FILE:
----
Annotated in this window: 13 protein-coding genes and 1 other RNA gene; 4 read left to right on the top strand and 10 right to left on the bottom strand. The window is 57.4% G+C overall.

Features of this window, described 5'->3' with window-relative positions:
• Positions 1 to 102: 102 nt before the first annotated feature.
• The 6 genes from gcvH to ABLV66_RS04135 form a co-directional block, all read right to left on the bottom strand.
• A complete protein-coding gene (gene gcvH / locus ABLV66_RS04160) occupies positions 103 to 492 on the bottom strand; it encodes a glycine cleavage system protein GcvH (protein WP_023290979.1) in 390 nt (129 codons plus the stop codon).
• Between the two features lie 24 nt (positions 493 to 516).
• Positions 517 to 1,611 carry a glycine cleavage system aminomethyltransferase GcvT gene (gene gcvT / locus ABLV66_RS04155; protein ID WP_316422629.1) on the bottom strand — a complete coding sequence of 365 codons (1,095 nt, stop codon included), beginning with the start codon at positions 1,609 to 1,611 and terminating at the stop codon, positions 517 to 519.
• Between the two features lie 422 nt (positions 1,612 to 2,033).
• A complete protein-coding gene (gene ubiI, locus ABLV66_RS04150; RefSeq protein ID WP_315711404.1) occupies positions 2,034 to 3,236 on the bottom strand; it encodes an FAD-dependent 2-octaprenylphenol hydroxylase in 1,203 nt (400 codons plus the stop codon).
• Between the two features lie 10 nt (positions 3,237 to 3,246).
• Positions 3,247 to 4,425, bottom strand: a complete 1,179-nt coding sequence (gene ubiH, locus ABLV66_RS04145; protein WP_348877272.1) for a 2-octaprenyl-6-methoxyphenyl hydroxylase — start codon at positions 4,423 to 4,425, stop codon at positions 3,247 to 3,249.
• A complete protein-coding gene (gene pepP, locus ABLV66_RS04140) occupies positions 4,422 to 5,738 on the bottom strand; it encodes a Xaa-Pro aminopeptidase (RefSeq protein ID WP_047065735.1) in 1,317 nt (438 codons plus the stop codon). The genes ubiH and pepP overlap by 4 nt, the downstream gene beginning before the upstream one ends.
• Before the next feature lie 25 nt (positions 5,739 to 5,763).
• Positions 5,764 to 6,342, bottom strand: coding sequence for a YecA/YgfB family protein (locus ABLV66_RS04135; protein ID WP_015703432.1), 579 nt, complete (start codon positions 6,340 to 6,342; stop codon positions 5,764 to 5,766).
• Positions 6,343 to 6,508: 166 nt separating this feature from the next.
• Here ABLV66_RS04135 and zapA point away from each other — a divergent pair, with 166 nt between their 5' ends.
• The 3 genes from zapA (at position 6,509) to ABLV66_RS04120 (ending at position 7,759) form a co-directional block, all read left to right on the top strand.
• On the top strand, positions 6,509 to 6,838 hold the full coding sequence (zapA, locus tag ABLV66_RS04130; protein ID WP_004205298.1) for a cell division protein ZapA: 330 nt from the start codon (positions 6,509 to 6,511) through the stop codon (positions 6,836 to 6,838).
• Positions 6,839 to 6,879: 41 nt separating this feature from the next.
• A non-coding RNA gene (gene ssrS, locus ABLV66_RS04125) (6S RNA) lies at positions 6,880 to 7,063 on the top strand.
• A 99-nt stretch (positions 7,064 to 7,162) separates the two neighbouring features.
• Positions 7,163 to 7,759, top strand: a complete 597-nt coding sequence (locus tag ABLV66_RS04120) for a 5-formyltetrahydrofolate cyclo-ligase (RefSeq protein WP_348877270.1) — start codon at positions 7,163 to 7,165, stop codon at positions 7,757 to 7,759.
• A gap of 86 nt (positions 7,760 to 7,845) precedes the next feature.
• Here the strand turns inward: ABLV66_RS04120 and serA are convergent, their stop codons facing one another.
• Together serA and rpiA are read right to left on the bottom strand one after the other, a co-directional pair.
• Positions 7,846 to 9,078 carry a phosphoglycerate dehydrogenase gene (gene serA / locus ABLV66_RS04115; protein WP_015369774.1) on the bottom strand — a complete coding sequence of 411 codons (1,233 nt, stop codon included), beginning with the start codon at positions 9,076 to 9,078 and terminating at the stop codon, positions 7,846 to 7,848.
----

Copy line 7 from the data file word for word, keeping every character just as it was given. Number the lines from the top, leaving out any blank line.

• Positions 517 to 1,611 carry a glycine cleavage system aminomethyltransferase GcvT gene (gene gcvT / locus ABLV66_RS04155; protein ID WP_316422629.1) on the bottom strand — a complete coding sequence of 365 codons (1,095 nt, stop codon included), beginning with the start codon at positions 1,609 to 1,611 and terminating at the stop codon, positions 517 to 519.